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From: pmacdona@sanjuan (Peter MacDonald)
Newsgroups: comp.os.linux
Subject: shared libs and building .a's
Date: 7 Jun 92 15:00:19 GMT
Organization: University of Victoria, Victoria, BC, CANADA
Nntp-Posting-Host: sanjuan.uvic.ca

I am reposting this, cause I think the last one got lost:


There are two ways that I use to build .a's 

1)  Modify the makefile to add a progname.a target, which is a modification 
    of the progname target, by changing:
	gcc -O -g -o progname -Ddef1 -Ddef2 ...
    to
	ld -r -x  -o progname.a ...
    Ensure that you get rid of the -g, as it wastes much space.

2) Do a
	make >& make.out
   and then edit make.out as above, to create a shell script.


Now to answer the question: why doesn't linux build the linker into the
kernel, and do dynamic linking?

  - Linus came up with this nifty method that utilizes features of the
    gnu linker to implement shared libs, that requires virtually no 
    kernel mods.  ie. Simple and almost no work required.
  - Demand loading would be complicated by dynamic linking, because clean
    pages are currently discarded, and reloaded upon demand, from disk.
  - Dynamic linking wouldn't solve all problems, because header files
    (ergo the interfaces) in Linux change frequently, which even with
    dynamic linking would still require recompilation of applications.
  - Because no symbol tables are needed, Linux shared images are smaller.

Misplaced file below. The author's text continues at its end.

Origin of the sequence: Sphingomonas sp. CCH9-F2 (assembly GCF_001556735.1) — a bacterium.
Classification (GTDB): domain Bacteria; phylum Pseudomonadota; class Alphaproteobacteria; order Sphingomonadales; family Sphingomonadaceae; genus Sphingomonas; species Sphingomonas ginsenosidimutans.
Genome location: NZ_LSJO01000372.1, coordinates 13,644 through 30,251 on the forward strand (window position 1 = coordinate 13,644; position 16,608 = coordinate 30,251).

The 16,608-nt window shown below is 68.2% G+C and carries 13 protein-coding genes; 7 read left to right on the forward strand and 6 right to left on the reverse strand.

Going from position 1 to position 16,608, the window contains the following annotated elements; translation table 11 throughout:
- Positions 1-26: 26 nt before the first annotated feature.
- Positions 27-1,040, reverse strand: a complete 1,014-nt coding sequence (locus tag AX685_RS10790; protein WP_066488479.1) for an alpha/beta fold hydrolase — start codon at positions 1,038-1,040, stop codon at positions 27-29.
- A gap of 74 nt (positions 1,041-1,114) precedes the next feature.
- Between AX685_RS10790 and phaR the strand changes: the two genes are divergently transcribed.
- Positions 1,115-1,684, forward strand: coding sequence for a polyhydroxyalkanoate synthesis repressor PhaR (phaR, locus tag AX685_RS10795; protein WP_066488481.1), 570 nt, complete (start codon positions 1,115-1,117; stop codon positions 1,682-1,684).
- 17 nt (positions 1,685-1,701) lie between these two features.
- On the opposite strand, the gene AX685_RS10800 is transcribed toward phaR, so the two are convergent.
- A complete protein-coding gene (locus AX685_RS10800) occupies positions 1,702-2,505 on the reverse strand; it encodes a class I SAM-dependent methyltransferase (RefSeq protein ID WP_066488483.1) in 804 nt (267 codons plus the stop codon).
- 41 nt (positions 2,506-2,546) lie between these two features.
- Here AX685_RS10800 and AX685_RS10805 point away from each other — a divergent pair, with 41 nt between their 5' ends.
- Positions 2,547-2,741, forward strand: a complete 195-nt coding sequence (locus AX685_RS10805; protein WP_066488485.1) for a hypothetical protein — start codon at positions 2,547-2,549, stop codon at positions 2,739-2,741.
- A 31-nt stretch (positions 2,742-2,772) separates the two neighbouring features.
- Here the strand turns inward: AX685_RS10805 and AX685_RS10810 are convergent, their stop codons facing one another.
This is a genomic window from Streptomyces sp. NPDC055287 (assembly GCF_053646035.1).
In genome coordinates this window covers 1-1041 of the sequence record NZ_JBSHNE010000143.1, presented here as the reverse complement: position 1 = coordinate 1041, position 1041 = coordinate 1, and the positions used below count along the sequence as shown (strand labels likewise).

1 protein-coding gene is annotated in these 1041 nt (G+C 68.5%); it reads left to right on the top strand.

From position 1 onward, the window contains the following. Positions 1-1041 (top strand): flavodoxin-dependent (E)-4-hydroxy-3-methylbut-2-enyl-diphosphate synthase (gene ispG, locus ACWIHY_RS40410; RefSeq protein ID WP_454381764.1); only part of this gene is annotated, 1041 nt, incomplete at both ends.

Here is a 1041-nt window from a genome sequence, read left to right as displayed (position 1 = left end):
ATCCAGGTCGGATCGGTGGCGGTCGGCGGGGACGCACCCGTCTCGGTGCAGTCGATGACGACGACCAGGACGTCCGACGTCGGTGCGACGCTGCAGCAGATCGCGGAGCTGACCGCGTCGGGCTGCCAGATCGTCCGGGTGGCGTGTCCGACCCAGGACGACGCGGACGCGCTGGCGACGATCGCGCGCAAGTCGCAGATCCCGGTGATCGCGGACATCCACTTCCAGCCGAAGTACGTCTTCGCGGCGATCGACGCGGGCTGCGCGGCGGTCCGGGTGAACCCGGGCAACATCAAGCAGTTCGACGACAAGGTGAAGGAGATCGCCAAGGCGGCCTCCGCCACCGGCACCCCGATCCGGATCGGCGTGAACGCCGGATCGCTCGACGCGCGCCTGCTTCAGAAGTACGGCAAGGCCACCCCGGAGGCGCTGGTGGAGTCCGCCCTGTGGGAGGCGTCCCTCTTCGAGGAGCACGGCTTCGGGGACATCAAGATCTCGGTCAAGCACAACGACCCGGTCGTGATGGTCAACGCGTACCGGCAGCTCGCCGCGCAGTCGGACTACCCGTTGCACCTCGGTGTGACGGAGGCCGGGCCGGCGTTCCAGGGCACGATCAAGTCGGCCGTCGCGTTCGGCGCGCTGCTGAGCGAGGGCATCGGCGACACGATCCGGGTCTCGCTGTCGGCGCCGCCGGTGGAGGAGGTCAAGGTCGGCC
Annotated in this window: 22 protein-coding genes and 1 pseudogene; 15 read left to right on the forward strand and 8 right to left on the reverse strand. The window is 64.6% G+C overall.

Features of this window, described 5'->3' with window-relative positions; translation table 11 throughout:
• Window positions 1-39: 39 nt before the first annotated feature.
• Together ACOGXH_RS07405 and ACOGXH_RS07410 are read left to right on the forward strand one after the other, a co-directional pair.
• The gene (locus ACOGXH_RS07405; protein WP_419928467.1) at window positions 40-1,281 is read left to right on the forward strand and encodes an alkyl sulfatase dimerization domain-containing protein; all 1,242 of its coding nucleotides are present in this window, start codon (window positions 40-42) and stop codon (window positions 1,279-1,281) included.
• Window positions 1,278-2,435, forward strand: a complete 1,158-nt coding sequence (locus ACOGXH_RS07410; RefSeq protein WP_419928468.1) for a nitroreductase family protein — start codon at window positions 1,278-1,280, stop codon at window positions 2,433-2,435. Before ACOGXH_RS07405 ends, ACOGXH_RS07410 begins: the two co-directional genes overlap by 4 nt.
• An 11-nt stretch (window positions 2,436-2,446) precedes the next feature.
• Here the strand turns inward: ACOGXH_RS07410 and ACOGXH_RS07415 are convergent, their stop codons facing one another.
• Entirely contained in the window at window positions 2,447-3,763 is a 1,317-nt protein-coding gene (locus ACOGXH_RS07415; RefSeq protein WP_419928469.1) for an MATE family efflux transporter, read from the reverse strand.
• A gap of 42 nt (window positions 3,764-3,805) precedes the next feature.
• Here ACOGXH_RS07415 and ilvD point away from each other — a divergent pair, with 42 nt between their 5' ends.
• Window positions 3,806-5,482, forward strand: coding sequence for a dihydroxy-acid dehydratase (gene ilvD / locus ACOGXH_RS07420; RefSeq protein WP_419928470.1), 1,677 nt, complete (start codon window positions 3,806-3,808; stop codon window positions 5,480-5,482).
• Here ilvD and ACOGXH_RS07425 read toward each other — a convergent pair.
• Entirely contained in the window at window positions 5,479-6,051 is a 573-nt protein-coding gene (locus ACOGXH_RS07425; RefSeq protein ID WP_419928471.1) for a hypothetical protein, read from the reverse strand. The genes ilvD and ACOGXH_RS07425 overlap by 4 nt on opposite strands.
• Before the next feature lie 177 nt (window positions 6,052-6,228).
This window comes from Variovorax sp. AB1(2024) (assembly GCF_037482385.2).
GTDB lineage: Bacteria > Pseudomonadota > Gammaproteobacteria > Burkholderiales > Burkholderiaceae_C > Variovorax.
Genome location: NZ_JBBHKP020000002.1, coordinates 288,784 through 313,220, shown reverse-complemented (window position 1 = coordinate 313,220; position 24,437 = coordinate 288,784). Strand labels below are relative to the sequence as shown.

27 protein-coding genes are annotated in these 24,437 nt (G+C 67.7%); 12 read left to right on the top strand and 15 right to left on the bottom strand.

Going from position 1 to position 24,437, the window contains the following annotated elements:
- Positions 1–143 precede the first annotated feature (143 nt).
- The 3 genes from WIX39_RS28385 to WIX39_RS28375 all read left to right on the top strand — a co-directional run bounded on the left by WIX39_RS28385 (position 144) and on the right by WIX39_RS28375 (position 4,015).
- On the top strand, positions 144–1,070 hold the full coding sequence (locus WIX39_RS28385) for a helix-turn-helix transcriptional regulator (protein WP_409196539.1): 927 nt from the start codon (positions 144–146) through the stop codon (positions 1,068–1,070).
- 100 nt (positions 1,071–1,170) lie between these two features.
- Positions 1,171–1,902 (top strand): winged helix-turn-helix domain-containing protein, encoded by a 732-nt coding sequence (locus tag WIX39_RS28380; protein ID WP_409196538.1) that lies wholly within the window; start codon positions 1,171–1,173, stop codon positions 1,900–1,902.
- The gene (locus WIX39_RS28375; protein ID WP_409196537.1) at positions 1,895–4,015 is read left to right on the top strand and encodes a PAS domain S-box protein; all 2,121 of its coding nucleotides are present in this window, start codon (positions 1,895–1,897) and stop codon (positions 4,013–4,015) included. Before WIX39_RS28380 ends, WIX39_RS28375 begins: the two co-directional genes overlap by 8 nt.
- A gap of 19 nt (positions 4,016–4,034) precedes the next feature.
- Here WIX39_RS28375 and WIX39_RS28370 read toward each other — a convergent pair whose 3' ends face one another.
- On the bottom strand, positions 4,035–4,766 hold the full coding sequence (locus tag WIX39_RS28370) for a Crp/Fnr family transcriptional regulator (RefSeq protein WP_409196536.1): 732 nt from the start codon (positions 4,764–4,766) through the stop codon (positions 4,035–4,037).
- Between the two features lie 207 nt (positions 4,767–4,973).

So are the shared lib images for the same reason.
  - Most disadvantages of shared libs would be overcome, if people would
    post .a's instead of compiled images.

..A's are not hard to build, nor to install on a system with gcc.
I don't know how it is for other people with smaller memories, but I have a 
directory with over 3 Meg in 120 files, and I can relink the whole bunch in
less than two minutes.  I would like to amass an entire working /usr/bin 
and post it, broken up into 1.2 Meg chunks.  The distribution could be broken
up into two groups.  The first group would be the base (you could still 
delete what you don't want), and the second would be a collection of
optionals (like X applications, uucp/mail, ka9q, etc). Many people do not
would like to use a good Unix OS like Linux, but don't want to dick around
for weeks sewing all the pieces together.

Peter

pmacdona@tadpole.bcsc.gov.bc.ca


Some things are missing though
like emacs, gdb, mount, and many others.

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